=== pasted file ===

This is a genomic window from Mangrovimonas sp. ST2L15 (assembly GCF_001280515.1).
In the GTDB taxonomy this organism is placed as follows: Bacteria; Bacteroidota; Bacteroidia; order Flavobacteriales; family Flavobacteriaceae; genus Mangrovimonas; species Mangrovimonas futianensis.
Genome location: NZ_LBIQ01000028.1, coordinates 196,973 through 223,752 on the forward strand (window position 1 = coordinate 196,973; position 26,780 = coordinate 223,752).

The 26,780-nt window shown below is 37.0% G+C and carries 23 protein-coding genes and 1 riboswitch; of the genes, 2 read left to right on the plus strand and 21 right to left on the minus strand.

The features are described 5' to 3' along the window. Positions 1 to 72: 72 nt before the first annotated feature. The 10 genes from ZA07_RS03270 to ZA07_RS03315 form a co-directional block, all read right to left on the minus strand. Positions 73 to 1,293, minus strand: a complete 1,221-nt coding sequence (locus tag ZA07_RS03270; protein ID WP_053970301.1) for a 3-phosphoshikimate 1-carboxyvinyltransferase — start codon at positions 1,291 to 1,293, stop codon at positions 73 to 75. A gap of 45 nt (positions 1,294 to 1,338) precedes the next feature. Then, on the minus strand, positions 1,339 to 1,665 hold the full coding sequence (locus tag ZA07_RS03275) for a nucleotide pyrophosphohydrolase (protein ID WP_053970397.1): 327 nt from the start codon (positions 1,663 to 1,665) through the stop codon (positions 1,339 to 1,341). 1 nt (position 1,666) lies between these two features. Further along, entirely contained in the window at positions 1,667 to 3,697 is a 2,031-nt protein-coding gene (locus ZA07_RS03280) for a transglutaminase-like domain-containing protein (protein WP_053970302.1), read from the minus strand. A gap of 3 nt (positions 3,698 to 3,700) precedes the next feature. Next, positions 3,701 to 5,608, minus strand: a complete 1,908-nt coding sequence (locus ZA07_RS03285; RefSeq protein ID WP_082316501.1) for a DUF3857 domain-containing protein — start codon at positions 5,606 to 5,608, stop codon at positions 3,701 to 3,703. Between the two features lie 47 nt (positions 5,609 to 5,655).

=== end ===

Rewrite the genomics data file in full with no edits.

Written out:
This is a genomic window from Mangrovimonas sp. ST2L15 (assembly GCF_001280515.1).
In the GTDB taxonomy this organism is placed as follows: Bacteria; Bacteroidota; Bacteroidia; order Flavobacteriales; family Flavobacteriaceae; genus Mangrovimonas; species Mangrovimonas futianensis.
Genome location: NZ_LBIQ01000028.1, coordinates 196,973 through 223,752 on the forward strand (window position 1 = coordinate 196,973; position 26,780 = coordinate 223,752).

The 26,780-nt window shown below is 37.0% G+C and carries 23 protein-coding genes and 1 riboswitch; of the genes, 2 read left to right on the plus strand and 21 right to left on the minus strand.

The features are described 5' to 3' along the window. Positions 1 to 72: 72 nt before the first annotated feature. The 10 genes from ZA07_RS03270 to ZA07_RS03315 form a co-directional block, all read right to left on the minus strand. Positions 73 to 1,293, minus strand: a complete 1,221-nt coding sequence (locus tag ZA07_RS03270; protein ID WP_053970301.1) for a 3-phosphoshikimate 1-carboxyvinyltransferase — start codon at positions 1,291 to 1,293, stop codon at positions 73 to 75. A gap of 45 nt (positions 1,294 to 1,338) precedes the next feature. Then, on the minus strand, positions 1,339 to 1,665 hold the full coding sequence (locus tag ZA07_RS03275) for a nucleotide pyrophosphohydrolase (protein ID WP_053970397.1): 327 nt from the start codon (positions 1,663 to 1,665) through the stop codon (positions 1,339 to 1,341). 1 nt (position 1,666) lies between these two features. Further along, entirely contained in the window at positions 1,667 to 3,697 is a 2,031-nt protein-coding gene (locus ZA07_RS03280) for a transglutaminase-like domain-containing protein (protein WP_053970302.1), read from the minus strand. A gap of 3 nt (positions 3,698 to 3,700) precedes the next feature. Next, positions 3,701 to 5,608, minus strand: a complete 1,908-nt coding sequence (locus ZA07_RS03285; RefSeq protein ID WP_082316501.1) for a DUF3857 domain-containing protein — start codon at positions 5,606 to 5,608, stop codon at positions 3,701 to 3,703. Between the two features lie 47 nt (positions 5,609 to 5,655).